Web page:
Terminated Without Cause

Terminated without cause (Intro)

This article will discuss what it means to be terminated without cause, examples of terminations without cause, and what an employee might be entitled to when terminated without cause.

We will also answer questions related to severance pay and employment insurance.

After reading this article, Ertl Lawyers offers a free consultation if you wish to discuss your matter—no strings attached. No obligation.

We also offer fair and flexible billing options, like contingency fees (don’t pay unless you win).

I was terminated without Cause. What does it mean?

A without cause termination means a termination for any reason other than cause or just cause.

If you are terminated without cause, you are entitled to notice or pay instead of notice (often called severance pay).

Conversely, if you are terminated with cause or with just cause, the employer is taking the position that you have engaged in misconduct so serious that it does not have to provide you notice or severance pay.

If I am terminated without cause, am I entitled to know why?

No. The law does not require employers to provide a reason for a termination without cause.

The law merely requires that the employer provide proper notice or severance pay.

If the employer does not provide proper notice or severance pay, the termination is considered a “wrongful dismissal”. To be clear, “wrongful” has nothing to do with the reasons for your dismissal.

What are common examples of terminations without cause?

Most employers provide some brief explanation for terminating employees without cause.

Common examples include:


“Lack of work”

“Business reasons”

“Not a good fit”

“Business is closing.”

What if the reason for my termination without cause is a lie?

Sometimes, employers might provide a reason for termination that isn’t precise, accurate, or true.

Does it matter? Not really.

If the employer elects to terminate you without cause, it can terminate you for any (or no) reason whatsoever. It doesn’t have to explain. It can even make up a reason. Its sole obligation is to provide proper notice or severance pay.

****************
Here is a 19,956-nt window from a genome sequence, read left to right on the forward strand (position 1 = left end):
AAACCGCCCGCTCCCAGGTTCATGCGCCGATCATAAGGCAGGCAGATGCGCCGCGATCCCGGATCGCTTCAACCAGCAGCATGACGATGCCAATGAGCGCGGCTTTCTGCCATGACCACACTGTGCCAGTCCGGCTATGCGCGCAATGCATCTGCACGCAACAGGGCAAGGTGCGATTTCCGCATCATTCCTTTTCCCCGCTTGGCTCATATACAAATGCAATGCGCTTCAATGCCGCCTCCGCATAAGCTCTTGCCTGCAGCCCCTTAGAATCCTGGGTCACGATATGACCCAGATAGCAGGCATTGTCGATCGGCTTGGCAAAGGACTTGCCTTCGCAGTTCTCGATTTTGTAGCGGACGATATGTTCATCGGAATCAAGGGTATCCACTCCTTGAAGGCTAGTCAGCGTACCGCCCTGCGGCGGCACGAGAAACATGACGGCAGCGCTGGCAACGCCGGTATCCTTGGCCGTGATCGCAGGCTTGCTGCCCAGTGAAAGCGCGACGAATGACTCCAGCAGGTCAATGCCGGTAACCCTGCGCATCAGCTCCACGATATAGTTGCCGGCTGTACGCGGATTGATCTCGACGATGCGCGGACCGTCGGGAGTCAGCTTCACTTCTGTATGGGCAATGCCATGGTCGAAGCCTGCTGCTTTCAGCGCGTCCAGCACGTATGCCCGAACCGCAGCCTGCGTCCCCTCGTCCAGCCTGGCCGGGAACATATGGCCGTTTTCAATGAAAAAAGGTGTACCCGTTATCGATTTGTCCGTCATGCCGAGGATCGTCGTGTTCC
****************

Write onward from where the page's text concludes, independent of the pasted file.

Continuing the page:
There is a caveat: It is a violation of certain legislation to terminate an employee for discriminatory reasons or in retaliation, for example, for the employee raising certain rights.

For example, under most provincial human rights legislation, including Ontario and Nova Scotia, an employer cannot terminate you on account of any of the following grounds:

  • citizenship
  • race
  • place of origin
  • ethnic origin
  • colour
  • ancestry
  • disability
  • age
  • creed
  • sex/pregnancy
  • family status
  • marital status
  • sexual orientation
  • gender identity
  • gender expression
  • record of offences

Moreover, an employer cannot retaliate by terminating you because you raised or asserted your rights under human rights legislation.

Further, under Ontario’s Employment Standards Act, some “leaves” are considered job-protected leaves (like parental leave, maternity leave, family medical leave, etc.) This means it is unlawful to terminate someone because they took that leave.

However, employees on job-protected leaves can be terminated provided the employer has a legitimate business reason.

What makes a termination without cause a “wrongful dismissal”?

Your termination becomes wrongful when your employer does not provide proper notice or severance pay.

Again, the “reason” for your termination does not make it “wrongful”.

Terminated without cause: What am I entitled to?

With limited exceptions, all non-unionized employees terminated without cause are entitled to notice or pay in lieu (often called severance or termination pay).